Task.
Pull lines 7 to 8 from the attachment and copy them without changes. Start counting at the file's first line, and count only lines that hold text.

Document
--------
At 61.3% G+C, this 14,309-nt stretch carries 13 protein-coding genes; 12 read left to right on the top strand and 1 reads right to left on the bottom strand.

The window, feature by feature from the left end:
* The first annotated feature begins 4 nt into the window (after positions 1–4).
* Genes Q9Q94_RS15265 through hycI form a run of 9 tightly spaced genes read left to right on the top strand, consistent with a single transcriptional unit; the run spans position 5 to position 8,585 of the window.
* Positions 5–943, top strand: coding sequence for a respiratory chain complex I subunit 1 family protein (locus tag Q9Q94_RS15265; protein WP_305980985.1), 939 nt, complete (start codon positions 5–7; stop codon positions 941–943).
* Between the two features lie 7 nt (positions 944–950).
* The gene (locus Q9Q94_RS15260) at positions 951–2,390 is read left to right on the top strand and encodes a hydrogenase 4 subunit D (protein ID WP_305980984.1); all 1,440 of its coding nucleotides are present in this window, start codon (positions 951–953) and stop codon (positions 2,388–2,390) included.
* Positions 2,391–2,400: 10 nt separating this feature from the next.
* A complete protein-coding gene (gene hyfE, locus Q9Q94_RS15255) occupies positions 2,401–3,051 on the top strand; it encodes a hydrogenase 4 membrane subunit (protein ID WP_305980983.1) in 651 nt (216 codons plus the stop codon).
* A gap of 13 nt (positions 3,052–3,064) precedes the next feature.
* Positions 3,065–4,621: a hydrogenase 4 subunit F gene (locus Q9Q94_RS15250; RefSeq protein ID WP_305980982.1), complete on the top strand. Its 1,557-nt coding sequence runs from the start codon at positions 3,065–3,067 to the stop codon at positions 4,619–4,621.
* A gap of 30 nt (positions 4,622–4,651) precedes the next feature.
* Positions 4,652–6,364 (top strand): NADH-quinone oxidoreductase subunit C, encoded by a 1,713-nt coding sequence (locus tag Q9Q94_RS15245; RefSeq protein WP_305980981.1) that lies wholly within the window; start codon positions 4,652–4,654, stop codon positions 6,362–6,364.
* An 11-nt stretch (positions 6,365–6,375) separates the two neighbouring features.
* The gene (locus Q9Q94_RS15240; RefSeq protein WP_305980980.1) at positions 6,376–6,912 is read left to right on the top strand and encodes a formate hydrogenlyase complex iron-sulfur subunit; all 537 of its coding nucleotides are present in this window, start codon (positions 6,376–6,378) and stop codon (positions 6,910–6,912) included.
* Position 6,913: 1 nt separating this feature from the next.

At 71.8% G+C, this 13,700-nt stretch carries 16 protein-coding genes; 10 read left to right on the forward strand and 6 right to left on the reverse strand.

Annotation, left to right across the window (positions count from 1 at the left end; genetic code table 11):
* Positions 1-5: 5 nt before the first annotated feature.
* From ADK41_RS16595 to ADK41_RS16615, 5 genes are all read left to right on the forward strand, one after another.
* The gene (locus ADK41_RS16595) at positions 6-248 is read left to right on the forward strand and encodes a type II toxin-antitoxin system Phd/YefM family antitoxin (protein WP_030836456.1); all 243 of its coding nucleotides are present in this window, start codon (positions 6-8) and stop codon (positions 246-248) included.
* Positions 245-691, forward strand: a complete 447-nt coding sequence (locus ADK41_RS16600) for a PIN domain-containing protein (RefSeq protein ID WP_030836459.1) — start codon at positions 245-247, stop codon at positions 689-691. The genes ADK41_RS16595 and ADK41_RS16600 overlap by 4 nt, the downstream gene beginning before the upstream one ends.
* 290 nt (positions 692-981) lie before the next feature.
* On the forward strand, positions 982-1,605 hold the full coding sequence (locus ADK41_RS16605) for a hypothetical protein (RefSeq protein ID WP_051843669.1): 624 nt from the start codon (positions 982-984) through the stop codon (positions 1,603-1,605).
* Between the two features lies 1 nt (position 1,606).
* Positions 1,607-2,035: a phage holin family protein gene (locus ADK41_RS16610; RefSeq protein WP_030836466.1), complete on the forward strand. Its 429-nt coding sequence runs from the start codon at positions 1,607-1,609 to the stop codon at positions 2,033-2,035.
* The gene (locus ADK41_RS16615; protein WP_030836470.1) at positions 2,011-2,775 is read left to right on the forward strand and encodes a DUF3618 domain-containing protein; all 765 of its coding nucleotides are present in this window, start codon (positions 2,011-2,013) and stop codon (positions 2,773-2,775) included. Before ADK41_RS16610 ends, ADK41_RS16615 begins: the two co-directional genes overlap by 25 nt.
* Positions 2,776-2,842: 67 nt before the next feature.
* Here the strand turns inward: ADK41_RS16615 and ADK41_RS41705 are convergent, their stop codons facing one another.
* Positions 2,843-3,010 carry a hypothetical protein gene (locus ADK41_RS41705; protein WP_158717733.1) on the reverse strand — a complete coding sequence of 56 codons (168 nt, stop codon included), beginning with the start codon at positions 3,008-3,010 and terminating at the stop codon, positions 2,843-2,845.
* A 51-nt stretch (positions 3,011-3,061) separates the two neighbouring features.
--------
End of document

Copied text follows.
* The gene (locus Q9Q94_RS15260) at positions 951–2,390 is read left to right on the top strand and encodes a hydrogenase 4 subunit D (protein ID WP_305980984.1); all 1,440 of its coding nucleotides are present in this window, start codon (positions 951–953) and stop codon (positions 2,388–2,390) included.
* Positions 2,391–2,400: 10 nt separating this feature from the next.